Bacteriophage M13 as a scaffold for preparing conductive polymeric composite fibers
Using biological templates to build one-dimensional functional materials holds great promise in developing nanosized electrical devices, sensors, catalysts, and energy storage units. In this communication, we report a versatile assembly process for the preparation of water-soluble conductive polyaniline (PANi)/M13 composite nanowires by employing the bacteriophage M13 as a template. The surface lysine residues of M13 can be derivatized with carboxylic groups to improve its binding ability to the aniline; the resulting modified M13 is denoted as m-M13. Highly negatively-charged poly(sulfonated styrene) was used both as a dopant acid and a stabilizing agent to enhance the stability of the composite fibers in aqueous solution. A transparent solution of the conductive PANi/m-M13 composite fibers can be readily obtained without any further purification step. The fibers can be easily fabricated into thin conductive films due to their high aspect ratio and good solubility in aqueous solution. This synthesis discloses a unique and versatile way of using bionanorods to produce composite fibrillar materials with narrow dispersity, high aspect ratio, and high processibility, which may have many potential applications in electronics, optics, sensing, and biomedical engineering.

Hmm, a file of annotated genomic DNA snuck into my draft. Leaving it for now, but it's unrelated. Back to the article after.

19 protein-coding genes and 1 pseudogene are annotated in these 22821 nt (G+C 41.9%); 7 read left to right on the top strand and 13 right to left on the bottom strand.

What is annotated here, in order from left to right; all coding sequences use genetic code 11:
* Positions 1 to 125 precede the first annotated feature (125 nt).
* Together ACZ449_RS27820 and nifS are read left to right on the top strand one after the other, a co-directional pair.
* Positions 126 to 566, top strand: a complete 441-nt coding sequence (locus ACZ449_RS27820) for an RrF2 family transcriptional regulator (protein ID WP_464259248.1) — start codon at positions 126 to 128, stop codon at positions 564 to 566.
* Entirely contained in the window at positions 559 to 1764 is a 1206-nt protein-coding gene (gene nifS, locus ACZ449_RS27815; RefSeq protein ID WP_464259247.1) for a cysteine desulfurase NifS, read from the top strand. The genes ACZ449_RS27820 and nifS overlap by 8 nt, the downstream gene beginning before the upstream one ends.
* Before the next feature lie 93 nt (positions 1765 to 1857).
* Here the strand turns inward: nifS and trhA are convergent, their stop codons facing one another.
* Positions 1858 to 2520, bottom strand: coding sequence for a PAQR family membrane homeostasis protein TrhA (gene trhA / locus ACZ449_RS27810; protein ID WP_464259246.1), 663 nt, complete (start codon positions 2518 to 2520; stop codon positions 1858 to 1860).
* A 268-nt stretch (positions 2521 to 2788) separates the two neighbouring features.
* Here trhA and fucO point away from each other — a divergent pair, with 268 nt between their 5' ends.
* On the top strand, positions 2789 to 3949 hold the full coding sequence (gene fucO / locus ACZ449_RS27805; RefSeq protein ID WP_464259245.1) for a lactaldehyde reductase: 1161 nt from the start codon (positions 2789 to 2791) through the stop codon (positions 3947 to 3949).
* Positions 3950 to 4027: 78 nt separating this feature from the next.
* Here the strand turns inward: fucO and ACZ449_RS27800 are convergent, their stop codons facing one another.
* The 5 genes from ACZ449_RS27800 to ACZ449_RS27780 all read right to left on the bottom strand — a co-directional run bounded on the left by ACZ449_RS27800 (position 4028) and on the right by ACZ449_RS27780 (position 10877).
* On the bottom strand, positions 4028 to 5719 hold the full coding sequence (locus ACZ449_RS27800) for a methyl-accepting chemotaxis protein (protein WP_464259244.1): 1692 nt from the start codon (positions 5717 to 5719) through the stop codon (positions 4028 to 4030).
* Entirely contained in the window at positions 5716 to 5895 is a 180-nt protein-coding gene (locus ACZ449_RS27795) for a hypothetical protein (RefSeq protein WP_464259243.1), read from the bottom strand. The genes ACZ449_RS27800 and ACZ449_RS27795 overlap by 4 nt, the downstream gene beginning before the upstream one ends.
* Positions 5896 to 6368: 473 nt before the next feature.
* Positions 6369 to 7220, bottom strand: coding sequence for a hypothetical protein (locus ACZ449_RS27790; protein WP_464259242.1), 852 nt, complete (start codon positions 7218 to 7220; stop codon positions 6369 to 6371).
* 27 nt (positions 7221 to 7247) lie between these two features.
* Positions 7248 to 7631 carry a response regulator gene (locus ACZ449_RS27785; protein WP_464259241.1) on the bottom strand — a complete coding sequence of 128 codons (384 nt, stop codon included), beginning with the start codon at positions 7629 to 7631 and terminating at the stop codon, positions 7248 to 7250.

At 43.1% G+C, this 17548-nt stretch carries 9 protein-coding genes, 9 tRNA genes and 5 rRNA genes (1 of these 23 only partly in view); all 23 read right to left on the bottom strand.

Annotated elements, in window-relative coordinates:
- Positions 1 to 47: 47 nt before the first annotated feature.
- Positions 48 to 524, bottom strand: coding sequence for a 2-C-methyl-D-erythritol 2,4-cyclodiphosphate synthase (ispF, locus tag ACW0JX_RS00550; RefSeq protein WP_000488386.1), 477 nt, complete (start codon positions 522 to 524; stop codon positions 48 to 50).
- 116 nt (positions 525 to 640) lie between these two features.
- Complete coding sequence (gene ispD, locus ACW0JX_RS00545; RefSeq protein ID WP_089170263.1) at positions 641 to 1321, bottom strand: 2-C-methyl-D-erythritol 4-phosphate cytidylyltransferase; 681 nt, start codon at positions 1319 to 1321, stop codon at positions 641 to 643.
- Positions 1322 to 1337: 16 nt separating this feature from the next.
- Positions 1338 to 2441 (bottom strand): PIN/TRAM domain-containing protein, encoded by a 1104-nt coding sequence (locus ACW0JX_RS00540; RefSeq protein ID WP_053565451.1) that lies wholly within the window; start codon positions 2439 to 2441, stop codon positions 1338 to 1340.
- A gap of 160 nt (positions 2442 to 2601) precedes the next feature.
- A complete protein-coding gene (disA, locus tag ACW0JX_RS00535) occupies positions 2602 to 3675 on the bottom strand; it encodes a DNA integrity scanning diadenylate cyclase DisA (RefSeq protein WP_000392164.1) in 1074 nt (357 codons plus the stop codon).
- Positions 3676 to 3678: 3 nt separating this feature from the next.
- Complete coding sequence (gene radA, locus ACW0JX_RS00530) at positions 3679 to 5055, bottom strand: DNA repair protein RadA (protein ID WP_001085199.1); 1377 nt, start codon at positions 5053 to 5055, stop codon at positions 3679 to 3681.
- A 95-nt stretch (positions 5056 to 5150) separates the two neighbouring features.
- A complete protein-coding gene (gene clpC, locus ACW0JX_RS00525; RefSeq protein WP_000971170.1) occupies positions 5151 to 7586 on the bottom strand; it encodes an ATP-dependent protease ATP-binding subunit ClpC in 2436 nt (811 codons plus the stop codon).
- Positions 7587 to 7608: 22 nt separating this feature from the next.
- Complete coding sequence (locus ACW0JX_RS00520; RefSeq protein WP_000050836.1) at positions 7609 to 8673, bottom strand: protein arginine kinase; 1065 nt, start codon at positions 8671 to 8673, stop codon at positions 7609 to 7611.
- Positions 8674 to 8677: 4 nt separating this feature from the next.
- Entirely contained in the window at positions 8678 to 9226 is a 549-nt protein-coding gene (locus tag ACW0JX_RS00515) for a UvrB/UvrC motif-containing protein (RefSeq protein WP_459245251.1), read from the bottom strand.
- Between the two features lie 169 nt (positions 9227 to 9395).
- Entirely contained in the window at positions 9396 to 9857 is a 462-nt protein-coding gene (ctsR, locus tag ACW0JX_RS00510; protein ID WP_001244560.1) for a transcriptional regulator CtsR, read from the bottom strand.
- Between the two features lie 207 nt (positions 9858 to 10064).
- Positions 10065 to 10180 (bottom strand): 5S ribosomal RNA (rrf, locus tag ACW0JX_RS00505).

KeywordsBacteriophage M13 nanofiber conductive polymer self-assembly bioconjugation
- Niu, Z. W.; Bruckman, M.; Kotakadi, V. S.; He, J.; Emrick, T.; Russell, T. P.; Yang, L.; Wang, Q. Study and characterization of tobacco mosaic virus head-to-tail assembly assisted by aniline polymerization. Chem. Commun. 2006, 3019–3021.Google Scholar
- Rezai, T.; Bock, J. E.; Zhou, M. V.; Kalyanaraman, C.; Lokey, R. S.; Jacobson, M. P. Conformational flexibility, internal hydrogen bonding, and passive membrane permeability: Successful in silico prediction of the relative permeabilities of cyclic peptides. J. Am. Chem. Soc. 2006, 128, 14073–14080.CrossRefGoogle Scholar
- Huang, J. X.; Kaner, R. B. The intrinsic nanofibrillar morphology of polyaniline. Chem. Commun. 2006, 367–376.Google Scholar